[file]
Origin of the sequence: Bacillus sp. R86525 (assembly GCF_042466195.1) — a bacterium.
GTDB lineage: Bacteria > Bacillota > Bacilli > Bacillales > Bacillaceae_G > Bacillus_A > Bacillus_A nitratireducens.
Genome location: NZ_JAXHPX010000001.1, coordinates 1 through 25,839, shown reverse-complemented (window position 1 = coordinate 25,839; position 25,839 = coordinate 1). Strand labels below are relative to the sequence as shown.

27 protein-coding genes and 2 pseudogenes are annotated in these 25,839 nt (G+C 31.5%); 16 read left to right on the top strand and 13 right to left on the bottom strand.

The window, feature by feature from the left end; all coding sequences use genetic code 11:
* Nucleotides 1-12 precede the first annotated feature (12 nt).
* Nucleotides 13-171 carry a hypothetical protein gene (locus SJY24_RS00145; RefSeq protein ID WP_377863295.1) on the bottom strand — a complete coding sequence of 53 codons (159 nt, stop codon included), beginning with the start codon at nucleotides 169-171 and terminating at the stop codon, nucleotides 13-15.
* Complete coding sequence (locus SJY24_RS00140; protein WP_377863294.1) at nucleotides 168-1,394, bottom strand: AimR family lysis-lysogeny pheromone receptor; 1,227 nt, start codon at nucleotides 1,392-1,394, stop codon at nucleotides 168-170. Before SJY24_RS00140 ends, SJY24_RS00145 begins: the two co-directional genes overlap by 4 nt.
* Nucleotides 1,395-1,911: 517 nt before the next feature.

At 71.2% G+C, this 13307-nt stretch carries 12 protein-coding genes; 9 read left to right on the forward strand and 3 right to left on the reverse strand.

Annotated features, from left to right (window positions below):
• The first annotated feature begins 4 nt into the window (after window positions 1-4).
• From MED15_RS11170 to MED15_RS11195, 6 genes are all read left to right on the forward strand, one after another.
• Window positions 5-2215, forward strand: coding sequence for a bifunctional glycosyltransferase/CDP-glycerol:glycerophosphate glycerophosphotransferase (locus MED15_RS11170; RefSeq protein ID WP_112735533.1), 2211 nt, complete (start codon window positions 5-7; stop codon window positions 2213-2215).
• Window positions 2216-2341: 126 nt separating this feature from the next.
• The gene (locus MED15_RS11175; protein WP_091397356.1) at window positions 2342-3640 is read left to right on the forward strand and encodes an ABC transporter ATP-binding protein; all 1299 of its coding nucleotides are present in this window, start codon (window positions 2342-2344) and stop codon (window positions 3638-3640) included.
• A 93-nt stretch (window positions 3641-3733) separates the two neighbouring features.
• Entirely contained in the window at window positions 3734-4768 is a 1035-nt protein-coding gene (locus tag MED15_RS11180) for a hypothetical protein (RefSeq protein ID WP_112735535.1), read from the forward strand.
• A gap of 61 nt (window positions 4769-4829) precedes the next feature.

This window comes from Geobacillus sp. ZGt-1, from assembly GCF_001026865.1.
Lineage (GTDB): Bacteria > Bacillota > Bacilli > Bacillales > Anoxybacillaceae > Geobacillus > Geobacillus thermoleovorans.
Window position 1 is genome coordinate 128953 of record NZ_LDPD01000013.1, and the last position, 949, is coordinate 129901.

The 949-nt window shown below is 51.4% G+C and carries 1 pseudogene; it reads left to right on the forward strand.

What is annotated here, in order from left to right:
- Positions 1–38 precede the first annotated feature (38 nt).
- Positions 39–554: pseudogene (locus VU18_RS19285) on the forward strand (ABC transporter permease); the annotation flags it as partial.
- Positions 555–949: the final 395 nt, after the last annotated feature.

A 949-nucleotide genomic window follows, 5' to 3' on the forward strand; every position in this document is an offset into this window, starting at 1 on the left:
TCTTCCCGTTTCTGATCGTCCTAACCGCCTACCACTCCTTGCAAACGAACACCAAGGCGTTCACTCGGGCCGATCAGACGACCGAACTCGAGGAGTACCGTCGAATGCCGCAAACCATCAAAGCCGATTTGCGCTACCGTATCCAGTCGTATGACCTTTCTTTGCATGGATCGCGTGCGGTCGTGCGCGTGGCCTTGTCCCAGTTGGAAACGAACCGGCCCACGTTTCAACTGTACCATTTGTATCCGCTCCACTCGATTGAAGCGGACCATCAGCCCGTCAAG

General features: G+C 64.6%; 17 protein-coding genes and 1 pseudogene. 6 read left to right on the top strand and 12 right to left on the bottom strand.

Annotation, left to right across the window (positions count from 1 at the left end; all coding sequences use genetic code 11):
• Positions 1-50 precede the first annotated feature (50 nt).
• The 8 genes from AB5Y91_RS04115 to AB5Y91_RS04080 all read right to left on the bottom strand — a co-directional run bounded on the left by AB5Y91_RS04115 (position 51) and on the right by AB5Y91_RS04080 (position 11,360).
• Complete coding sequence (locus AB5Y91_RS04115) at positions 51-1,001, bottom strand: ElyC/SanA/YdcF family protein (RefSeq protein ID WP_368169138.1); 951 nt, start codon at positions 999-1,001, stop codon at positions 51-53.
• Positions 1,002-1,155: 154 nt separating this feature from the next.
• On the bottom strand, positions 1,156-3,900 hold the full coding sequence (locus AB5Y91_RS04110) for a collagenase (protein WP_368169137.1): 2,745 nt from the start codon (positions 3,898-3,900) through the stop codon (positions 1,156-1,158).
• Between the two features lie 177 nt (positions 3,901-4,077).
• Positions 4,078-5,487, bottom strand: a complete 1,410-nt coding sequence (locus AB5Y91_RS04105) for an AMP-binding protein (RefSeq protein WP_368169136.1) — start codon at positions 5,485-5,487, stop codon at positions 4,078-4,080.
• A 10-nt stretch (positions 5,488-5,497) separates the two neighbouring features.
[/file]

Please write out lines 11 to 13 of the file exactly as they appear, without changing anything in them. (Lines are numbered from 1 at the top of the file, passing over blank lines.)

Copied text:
Annotated features, from left to right (window positions below):
• The first annotated feature begins 4 nt into the window (after window positions 1-4).
• From MED15_RS11170 to MED15_RS11195, 6 genes are all read left to right on the forward strand, one after another.